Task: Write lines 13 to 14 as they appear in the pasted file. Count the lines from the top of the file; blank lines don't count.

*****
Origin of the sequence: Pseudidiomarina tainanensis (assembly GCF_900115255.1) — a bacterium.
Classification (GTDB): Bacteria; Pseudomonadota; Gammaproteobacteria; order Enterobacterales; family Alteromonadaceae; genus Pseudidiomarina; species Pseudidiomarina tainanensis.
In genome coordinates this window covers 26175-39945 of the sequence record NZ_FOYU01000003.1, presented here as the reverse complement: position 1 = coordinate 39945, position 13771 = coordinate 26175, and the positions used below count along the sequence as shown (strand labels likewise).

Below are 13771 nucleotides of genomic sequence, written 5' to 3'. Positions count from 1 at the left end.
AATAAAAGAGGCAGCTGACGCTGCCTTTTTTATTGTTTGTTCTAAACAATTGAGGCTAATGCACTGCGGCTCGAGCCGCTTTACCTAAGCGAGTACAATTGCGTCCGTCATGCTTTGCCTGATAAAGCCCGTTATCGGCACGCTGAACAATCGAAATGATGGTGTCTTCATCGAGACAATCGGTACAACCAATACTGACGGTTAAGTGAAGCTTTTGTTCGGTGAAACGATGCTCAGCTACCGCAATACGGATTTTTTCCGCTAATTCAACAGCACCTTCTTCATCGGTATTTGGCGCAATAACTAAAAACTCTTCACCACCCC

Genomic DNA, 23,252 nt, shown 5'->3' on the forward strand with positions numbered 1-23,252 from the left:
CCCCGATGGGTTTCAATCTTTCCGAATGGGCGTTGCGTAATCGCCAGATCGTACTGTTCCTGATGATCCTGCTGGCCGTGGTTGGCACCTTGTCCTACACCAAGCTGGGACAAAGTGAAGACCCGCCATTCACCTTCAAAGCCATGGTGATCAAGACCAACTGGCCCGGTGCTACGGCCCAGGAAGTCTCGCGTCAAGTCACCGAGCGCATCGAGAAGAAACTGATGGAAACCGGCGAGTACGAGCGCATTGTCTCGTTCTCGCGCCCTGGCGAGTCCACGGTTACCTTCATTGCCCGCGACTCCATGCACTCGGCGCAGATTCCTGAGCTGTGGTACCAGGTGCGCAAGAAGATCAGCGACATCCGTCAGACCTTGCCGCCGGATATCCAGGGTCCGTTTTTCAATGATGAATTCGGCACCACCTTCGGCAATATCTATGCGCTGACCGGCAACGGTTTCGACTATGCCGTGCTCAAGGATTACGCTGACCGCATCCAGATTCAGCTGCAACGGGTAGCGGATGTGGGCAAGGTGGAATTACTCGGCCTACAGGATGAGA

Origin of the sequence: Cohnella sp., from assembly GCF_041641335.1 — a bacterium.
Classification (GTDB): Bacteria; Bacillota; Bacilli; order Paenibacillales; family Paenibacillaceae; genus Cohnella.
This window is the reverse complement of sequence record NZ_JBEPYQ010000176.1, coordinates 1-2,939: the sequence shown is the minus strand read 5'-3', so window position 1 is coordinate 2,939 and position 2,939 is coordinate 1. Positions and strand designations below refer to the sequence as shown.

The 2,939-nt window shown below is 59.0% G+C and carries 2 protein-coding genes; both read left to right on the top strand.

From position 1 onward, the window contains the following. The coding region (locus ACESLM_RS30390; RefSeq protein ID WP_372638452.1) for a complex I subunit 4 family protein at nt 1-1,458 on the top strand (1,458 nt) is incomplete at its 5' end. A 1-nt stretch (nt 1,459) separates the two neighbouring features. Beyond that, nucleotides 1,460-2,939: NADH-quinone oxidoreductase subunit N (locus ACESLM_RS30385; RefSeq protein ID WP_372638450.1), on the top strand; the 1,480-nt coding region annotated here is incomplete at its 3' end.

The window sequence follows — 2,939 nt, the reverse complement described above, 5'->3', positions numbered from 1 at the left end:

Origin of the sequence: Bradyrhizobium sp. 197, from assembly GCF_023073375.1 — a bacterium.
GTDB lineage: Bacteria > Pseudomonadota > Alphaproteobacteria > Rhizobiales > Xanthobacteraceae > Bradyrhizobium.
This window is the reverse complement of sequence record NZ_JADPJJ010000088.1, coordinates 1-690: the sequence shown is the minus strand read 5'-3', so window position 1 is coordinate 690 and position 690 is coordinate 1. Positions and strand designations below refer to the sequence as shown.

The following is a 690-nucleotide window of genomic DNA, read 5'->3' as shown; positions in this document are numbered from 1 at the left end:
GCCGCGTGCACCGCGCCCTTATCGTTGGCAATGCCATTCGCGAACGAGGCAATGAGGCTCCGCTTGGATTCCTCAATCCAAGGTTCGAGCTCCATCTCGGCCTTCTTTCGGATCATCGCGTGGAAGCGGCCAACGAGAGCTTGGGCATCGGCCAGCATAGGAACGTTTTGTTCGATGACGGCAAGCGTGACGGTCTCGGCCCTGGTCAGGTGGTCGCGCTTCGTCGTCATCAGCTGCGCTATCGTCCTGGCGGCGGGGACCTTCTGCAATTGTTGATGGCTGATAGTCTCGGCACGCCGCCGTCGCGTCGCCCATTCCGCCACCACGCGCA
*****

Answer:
The window sequence follows — 2,939 nt, the reverse complement described above, 5'->3', positions numbered from 1 at the left end:

Origin of the sequence: Bradyrhizobium sp. 197, from assembly GCF_023073375.1 — a bacterium.